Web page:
Every living human over the age of 20 has heard a Hall & Oates record — knowingly or not. The soft rock superstar duo staked a firm claim as a ’70s hit-making machine. Then, they took that title again when, at the turn of the decade, they dropped Voices. This album is believed to be their most important for a number of reasons. It represents a clear and defined pivot in the pair’s sound and style. Show-goers readjust in their seats following an apropos opening act by Squeeze, and the lights turn back on.
One can’t help but notice how easy it is to identify which side of the decade-turning “pivot” each fan falls on. There are middle-aged couples dancing and sporting band t-shirts, waving their heads like they still have an ’80s mop-top. These are your fans of Hall & Oates’ “pop-rock savant” era of the ’80s. You’ve also got calmer, slightly older fans sitting peacefully, sporting collared shirts, with their hands clasped — swaying to whatever beat is on the intercom. These are your fans of Hall & Oates’ “soul ballad” era of the ’70s. Don’t be mistaken though, fans of either side of the coin would cross over into the other’s end. After all — Daryl Hall and John Oates are chart-toppers of the catchiest order. The moment the video board begins playing the intro segment, fans of all ages explode from their chairs in unison.
The two open with “Maneater.” The H20 anthem is a perfect choice for the first song. Stage lights paint the floor seats in red beams. Their do-it-all instrumentalist, Charles DeChant, cuts the track in half with one of his better saxophone solos across the group’s library. Does Daryl Hall have quite the same singing chops as his heyday? Of course not, even if he’d tell you that, but it doesn’t matter. For one, that’s nearly impossible to maintain. Secondly — and most important — he sings with as much passion as the golden years.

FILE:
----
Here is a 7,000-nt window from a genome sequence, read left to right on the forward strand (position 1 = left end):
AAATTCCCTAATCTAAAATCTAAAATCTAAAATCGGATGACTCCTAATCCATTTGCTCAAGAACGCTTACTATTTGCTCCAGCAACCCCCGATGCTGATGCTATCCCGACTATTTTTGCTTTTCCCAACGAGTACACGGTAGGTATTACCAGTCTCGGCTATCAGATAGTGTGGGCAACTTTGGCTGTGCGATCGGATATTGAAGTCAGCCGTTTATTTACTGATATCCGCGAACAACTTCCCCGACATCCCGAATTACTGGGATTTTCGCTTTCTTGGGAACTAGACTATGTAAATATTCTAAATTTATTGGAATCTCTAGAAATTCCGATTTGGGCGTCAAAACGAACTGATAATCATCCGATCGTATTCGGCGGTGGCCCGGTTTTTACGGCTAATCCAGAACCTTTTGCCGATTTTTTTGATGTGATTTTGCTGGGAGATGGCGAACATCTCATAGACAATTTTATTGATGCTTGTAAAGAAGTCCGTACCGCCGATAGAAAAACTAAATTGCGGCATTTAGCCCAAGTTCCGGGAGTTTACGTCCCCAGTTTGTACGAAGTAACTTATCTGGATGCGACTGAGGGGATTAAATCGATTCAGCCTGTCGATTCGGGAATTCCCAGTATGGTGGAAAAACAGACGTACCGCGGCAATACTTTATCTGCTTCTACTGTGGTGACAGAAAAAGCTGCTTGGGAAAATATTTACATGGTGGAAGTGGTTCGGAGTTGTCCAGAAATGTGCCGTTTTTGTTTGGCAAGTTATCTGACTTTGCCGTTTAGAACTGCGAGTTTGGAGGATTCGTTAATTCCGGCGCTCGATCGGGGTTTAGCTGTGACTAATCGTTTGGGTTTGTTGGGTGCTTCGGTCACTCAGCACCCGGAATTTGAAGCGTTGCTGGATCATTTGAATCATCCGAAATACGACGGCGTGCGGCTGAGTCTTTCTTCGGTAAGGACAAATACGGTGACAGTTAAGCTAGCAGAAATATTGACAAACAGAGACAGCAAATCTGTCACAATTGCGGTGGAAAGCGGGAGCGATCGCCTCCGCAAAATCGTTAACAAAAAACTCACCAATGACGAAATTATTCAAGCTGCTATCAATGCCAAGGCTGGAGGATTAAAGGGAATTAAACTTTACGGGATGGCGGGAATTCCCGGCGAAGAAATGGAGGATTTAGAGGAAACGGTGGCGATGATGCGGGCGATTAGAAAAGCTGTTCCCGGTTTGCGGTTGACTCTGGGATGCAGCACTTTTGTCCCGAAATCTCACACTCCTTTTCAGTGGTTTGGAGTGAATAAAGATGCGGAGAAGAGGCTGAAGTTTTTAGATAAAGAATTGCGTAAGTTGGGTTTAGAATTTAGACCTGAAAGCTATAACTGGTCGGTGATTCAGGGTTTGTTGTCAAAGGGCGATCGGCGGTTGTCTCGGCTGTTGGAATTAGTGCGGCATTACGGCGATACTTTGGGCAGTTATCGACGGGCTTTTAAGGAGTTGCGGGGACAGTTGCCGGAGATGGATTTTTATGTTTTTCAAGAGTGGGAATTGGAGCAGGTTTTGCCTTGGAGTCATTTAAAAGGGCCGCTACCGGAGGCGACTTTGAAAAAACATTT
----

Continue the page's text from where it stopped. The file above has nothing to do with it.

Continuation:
They move further into the ’80s — chronologically and sonically — with back-to-back records from Big Bam Boom. “Out of Touch” (their very last number one hit) and “Method of Modern Love” are back-to-back on their respective albums, so the duo treats it that way. “Method of Modern Love” is jumpy and alive, and the crowd gets more and more comfortable as the show goes on. It’s after these two records, the band decides, that going back to the seventies is ready to happen. And they do it so, so well.
Daryl Hall needs his microphone levels just right. All night, he urges the sound tech team to move them up and down. It seems that as soon as “Sara Smile” begins — and the crowd erupts — his vocals land in that perfect spot. He finds that one-of-a-kind voice, deep in his bag, for the two’s most recognizable slow jams by far. Their early era isn’t quite done yet: when John Oates says “we’re gonna stay in the seventies a bit longer,” the crowd cheers so furiously, you’d think Hall & Oates just fired up a time machine on stage. They play into “Back Together Again” — an anthem that really allows John Oates to show his pipes off. Of all the songs throughout the concert, this one’s light visuals are the best. This record has always been a personal favorite and judging by Oates demeanor, one of his as well. It’s thoroughly jazzy and fluid, and serves as a true staple of its decade of origin.
Another hit follows: “I Can’t Go for That (No Can Do).” Thus enters, by far, the coolest keyboard riff in the history of keyboarding. Late into the show, Hall & Oates break out — by a longshot — their two biggest hits. These are the ones that, despite your knowledge or lack thereof concerning the musicians, you know these two. “Rich Girl” is as fun as it was the day it came out, and “You Make My Dreams (Come True),” their audible career pantheon, has every person in the Ball Arena shouting the lyrics to perfection.
Daryl Hall and John Oates must be nearing the end of their tenure as performing musicians. It’s inevitable. If nothing else, their current tour with Squeeze is a fun reminder that if you’ve made enough of an imprint on the musical landscape of your time, those sounds never die.
All photography by Roxanna Carrasco.